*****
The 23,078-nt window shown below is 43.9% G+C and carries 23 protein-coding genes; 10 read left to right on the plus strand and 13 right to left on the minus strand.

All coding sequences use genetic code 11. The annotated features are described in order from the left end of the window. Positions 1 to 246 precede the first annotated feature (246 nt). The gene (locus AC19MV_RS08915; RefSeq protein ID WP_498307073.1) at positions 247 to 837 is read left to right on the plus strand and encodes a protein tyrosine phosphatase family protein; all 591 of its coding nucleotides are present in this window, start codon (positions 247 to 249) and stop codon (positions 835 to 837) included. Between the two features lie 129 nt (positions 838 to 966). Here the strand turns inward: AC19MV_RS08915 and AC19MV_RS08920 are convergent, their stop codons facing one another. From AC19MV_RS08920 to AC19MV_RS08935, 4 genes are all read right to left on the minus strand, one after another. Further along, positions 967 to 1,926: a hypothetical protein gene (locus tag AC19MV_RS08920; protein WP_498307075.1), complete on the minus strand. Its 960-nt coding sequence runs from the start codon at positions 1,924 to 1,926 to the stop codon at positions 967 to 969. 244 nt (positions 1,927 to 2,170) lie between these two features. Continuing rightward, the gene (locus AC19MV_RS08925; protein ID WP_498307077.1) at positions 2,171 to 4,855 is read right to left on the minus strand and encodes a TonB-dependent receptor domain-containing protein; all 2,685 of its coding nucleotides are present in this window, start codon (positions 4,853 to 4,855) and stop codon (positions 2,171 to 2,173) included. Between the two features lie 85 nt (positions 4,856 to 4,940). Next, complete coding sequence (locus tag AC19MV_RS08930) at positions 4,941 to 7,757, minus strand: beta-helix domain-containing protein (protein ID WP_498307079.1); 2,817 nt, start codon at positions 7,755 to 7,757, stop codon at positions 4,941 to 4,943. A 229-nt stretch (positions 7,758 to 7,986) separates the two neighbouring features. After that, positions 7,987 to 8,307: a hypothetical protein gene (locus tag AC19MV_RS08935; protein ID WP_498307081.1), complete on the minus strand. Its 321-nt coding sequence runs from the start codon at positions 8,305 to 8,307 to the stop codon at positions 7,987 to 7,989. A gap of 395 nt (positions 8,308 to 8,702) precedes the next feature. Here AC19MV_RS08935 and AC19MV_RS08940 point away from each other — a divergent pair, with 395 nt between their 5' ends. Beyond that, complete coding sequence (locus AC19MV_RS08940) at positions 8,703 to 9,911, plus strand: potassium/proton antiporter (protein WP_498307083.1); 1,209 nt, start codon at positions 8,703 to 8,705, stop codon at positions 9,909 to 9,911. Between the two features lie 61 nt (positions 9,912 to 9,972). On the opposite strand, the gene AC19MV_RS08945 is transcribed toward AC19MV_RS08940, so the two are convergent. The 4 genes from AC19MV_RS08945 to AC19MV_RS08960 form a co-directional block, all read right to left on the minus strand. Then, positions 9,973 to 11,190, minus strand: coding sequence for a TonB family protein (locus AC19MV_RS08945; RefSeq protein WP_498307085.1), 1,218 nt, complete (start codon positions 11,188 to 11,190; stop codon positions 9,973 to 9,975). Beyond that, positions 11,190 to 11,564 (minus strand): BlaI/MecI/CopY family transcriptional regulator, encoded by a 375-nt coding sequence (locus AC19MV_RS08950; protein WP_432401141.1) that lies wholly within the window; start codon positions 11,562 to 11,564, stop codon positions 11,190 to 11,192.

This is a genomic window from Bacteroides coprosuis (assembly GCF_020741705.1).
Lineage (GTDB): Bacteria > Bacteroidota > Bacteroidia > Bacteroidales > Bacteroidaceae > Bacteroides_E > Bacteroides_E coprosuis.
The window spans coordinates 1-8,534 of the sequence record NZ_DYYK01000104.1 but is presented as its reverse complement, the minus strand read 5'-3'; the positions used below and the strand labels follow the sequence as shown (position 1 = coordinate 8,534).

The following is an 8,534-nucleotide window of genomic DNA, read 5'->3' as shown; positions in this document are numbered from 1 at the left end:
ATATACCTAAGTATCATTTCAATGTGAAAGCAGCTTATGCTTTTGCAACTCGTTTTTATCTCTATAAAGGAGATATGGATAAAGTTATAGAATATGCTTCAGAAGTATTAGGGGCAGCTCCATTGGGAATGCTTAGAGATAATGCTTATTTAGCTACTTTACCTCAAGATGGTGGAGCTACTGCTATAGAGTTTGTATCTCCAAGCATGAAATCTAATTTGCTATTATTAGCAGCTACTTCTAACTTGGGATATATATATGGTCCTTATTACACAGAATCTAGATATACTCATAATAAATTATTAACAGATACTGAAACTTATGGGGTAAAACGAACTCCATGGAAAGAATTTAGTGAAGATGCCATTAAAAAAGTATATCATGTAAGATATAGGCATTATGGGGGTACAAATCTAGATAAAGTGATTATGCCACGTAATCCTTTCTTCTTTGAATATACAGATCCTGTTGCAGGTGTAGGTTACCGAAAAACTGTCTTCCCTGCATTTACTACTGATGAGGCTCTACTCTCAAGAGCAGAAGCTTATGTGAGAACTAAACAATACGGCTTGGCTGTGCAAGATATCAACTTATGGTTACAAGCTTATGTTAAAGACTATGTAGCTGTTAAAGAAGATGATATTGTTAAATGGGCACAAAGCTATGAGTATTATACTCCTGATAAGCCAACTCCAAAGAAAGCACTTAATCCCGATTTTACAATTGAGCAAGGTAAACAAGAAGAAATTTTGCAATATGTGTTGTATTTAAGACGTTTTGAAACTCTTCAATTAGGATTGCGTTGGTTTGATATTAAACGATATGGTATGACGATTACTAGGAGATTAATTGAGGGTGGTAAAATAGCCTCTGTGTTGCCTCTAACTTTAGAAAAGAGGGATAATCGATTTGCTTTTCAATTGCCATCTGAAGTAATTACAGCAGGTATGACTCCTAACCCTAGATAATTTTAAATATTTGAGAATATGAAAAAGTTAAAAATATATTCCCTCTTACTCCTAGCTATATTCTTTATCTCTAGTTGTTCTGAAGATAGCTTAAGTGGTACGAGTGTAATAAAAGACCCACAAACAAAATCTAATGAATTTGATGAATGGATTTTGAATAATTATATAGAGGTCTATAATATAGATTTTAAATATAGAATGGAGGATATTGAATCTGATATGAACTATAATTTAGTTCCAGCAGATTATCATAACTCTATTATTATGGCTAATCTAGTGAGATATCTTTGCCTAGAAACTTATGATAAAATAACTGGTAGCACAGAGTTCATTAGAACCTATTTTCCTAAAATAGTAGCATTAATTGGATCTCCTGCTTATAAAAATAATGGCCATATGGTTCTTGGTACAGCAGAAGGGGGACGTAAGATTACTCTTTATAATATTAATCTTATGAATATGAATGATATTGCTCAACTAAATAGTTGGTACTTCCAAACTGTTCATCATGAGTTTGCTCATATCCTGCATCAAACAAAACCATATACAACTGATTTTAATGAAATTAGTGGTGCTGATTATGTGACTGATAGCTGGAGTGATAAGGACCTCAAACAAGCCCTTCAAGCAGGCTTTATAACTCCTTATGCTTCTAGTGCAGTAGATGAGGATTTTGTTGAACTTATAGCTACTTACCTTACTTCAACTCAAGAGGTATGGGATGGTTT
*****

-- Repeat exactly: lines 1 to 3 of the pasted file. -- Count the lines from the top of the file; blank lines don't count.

The 23,078-nt window shown below is 43.9% G+C and carries 23 protein-coding genes; 10 read left to right on the plus strand and 13 right to left on the minus strand.

All coding sequences use genetic code 11. The annotated features are described in order from the left end of the window. Positions 1 to 246 precede the first annotated feature (246 nt). The gene (locus AC19MV_RS08915; RefSeq protein ID WP_498307073.1) at positions 247 to 837 is read left to right on the plus strand and encodes a protein tyrosine phosphatase family protein; all 591 of its coding nucleotides are present in this window, start codon (positions 247 to 249) and stop codon (positions 835 to 837) included. Between the two features lie 129 nt (positions 838 to 966). Here the strand turns inward: AC19MV_RS08915 and AC19MV_RS08920 are convergent, their stop codons facing one another. From AC19MV_RS08920 to AC19MV_RS08935, 4 genes are all read right to left on the minus strand, one after another. Further along, positions 967 to 1,926: a hypothetical protein gene (locus tag AC19MV_RS08920; protein WP_498307075.1), complete on the minus strand. Its 960-nt coding sequence runs from the start codon at positions 1,924 to 1,926 to the stop codon at positions 967 to 969. 244 nt (positions 1,927 to 2,170) lie between these two features. Continuing rightward, the gene (locus AC19MV_RS08925; protein ID WP_498307077.1) at positions 2,171 to 4,855 is read right to left on the minus strand and encodes a TonB-dependent receptor domain-containing protein; all 2,685 of its coding nucleotides are present in this window, start codon (positions 4,853 to 4,855) and stop codon (positions 2,171 to 2,173) included. Between the two features lie 85 nt (positions 4,856 to 4,940). Next, complete coding sequence (locus tag AC19MV_RS08930) at positions 4,941 to 7,757, minus strand: beta-helix domain-containing protein (protein ID WP_498307079.1); 2,817 nt, start codon at positions 7,755 to 7,757, stop codon at positions 4,941 to 4,943. A 229-nt stretch (positions 7,758 to 7,986) separates the two neighbouring features. After that, positions 7,987 to 8,307: a hypothetical protein gene (locus tag AC19MV_RS08935; protein ID WP_498307081.1), complete on the minus strand. Its 321-nt coding sequence runs from the start codon at positions 8,305 to 8,307 to the stop codon at positions 7,987 to 7,989. A gap of 395 nt (positions 8,308 to 8,702) precedes the next feature. Here AC19MV_RS08935 and AC19MV_RS08940 point away from each other — a divergent pair, with 395 nt between their 5' ends. Beyond that, complete coding sequence (locus AC19MV_RS08940) at positions 8,703 to 9,911, plus strand: potassium/proton antiporter (protein WP_498307083.1); 1,209 nt, start codon at positions 8,703 to 8,705, stop codon at positions 9,909 to 9,911. Between the two features lie 61 nt (positions 9,912 to 9,972). On the opposite strand, the gene AC19MV_RS08945 is transcribed toward AC19MV_RS08940, so the two are convergent. The 4 genes from AC19MV_RS08945 to AC19MV_RS08960 form a co-directional block, all read right to left on the minus strand. Then, positions 9,973 to 11,190, minus strand: coding sequence for a TonB family protein (locus AC19MV_RS08945; RefSeq protein WP_498307085.1), 1,218 nt, complete (start codon positions 11,188 to 11,190; stop codon positions 9,973 to 9,975). Beyond that, positions 11,190 to 11,564 (minus strand): BlaI/MecI/CopY family transcriptional regulator, encoded by a 375-nt coding sequence (locus AC19MV_RS08950; protein WP_432401141.1) that lies wholly within the window; start codon positions 11,562 to 11,564, stop codon positions 11,190 to 11,192.

This is a genomic window from Bacteroides coprosuis (assembly GCF_020741705.1).